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Collective Intelligence

We learn different things in different ways. Which are the ways in which we learn that we enjoy and more importantly can trust?

When I was at school, I veered towards the sciences, especially physics, electronics and maths, I guess very much in common with those of us in this industry. I steered well clear of subjects such as history and geography. For me, there seem to be four elements that contributed to me learning things.

The first element was learning the facts. Trying to memorize facts which had little relevant meaning or interest for me was very hard going. History had a lot of names, a lot of dates. All I can remember from Geography class is which South American countries produce rubber. There isn’t a day that goes by that I don’t value this knowledge.

The second element is reading someone else’s opinion. I have less interest in this than learning facts. At least you usually know where you are with facts. Opinions are always “flavoured” with a person’s point of view which I may or may not share. In order to be noticed, people often dramatize their stories. Drama is fine for fictional TV shows, but is not really what I would consider as a firm base for learning. Interestingly, today, the internet consists more and more of these first two elements, moving more towards drama than facts it seems. Is this our knowledge base of the future?

The third element is creativity. In electronics and physics, there is plenty of scope for experimentation. I have often lost bits of finger and the odd bit of tooth (don’t ask) trying to answer my own repeating question of “What would happen if…….”. This is my area of interest, this inspires me to learn. Some things that I learned took many years to forget.

The fourth element is discussion and exchange of ideas with other people. This can be either on a one on one basis or with a group. It does not take a clever person or even an experienced person to have a great conversation. Everyone has a unique perspective and ability to understand and explain. The challenge is to pick up the thoughts that one otherwise might never have considered. It is an opportunity.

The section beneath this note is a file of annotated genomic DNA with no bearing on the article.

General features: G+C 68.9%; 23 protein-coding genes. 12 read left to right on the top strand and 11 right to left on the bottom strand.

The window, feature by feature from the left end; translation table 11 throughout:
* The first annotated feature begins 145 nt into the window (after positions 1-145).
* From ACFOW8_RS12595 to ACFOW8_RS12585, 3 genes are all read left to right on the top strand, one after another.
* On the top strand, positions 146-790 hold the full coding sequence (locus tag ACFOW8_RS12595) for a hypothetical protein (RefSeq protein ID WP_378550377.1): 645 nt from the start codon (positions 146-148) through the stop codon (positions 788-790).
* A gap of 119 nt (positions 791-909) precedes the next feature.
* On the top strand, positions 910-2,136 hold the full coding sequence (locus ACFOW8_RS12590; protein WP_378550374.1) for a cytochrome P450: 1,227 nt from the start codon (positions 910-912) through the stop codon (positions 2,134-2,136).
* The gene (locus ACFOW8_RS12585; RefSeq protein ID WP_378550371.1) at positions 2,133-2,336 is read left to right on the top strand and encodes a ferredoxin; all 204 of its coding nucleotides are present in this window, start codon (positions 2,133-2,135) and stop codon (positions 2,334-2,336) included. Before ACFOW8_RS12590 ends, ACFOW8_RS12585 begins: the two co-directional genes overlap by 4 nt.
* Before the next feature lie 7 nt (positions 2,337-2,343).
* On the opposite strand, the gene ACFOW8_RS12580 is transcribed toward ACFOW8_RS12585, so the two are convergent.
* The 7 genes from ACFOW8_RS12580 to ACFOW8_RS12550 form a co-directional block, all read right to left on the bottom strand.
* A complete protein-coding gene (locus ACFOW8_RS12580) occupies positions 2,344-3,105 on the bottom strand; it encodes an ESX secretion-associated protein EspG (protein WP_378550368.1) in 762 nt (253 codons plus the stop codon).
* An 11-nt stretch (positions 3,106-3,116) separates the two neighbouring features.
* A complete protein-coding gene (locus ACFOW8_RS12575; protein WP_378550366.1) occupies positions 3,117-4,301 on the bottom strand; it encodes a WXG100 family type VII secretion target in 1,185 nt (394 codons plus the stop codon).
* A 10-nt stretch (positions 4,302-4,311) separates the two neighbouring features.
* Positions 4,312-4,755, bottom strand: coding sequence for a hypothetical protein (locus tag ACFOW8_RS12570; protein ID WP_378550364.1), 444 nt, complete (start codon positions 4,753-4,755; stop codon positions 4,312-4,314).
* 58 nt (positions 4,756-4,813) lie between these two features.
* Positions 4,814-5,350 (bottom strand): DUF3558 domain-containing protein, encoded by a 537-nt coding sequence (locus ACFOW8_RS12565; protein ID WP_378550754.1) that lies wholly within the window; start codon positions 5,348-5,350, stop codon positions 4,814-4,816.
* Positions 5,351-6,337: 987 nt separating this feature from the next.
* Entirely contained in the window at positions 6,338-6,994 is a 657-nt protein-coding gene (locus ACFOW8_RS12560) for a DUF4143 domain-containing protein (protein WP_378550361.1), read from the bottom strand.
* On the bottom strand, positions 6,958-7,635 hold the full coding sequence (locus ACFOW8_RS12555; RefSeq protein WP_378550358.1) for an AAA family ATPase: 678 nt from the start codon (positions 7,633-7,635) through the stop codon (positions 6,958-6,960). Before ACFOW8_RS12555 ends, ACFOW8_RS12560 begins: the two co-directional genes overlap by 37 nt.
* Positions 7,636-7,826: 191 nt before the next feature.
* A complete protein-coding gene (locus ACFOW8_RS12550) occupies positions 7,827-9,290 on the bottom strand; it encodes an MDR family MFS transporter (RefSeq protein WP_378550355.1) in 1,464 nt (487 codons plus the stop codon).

A couple of weeks ago, I presented at a two day meeting focussed on our Valor MSS Process Preparation software, where many of our current customers exchanged views about what they had achieved in their operations, sharing openly their successes, which thankfully included the use of our tools. At the same meeting, there were other people from the industry, not yet our customers, who came along to learn about our tools, but mainly, learn from the experiences of others who already had the success stories. Could these stories be repeated in their own operations? It was amazing to hear how people were using the tools. Even though I have grown up in the industry, I always see something new. There seemed to be an overwhelming positive vibe to the whole event as ideas were exchanged  on how to do things better, how to handle certain issues, how to compete against lower cost geographies, what we as manufacturing have done and can do to differentiate and prosper.

This kind of event is very special for me. It is a relief that people are not only trawling the internet for their daily dose of drama, but actually people still relate together building ideas and sharing experience, all for the good of each other. There is nothing like a good case study…..

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About Michael Ford

Michael FordMICHAEL FORD SENIOR MARKETING DEVELOPMENT MANAGER, VALOR DIVISION, MENTOR GRAPHICS Michael started his career as a computer software and hardware engineer in 1982. Working for Sony in the UK, Michael became one of the first successful adopters of computer technology into the manufacturing shop-floor, going on to manage in Japan Sony’s global Lean Manufacturing solutions. Joining Valor Computerized Systems in 2008 gave Michael the opportunity to apply his experience into the main-stream of the industry. With almost 30 years’ experience, Michael’s key strength is the instinct of finding solutions and opportunities where there had been challenges and problems. Michael is currently working as part of the Marketing Development team within the Valor Division of Mentor Graphics, focussing on the realisation of real and practical solutions for manufacturing based on the application of Lean Thinking, end to end, from design through the entire manufacturing process. Visit The Michael Ford Manufacturing Blog

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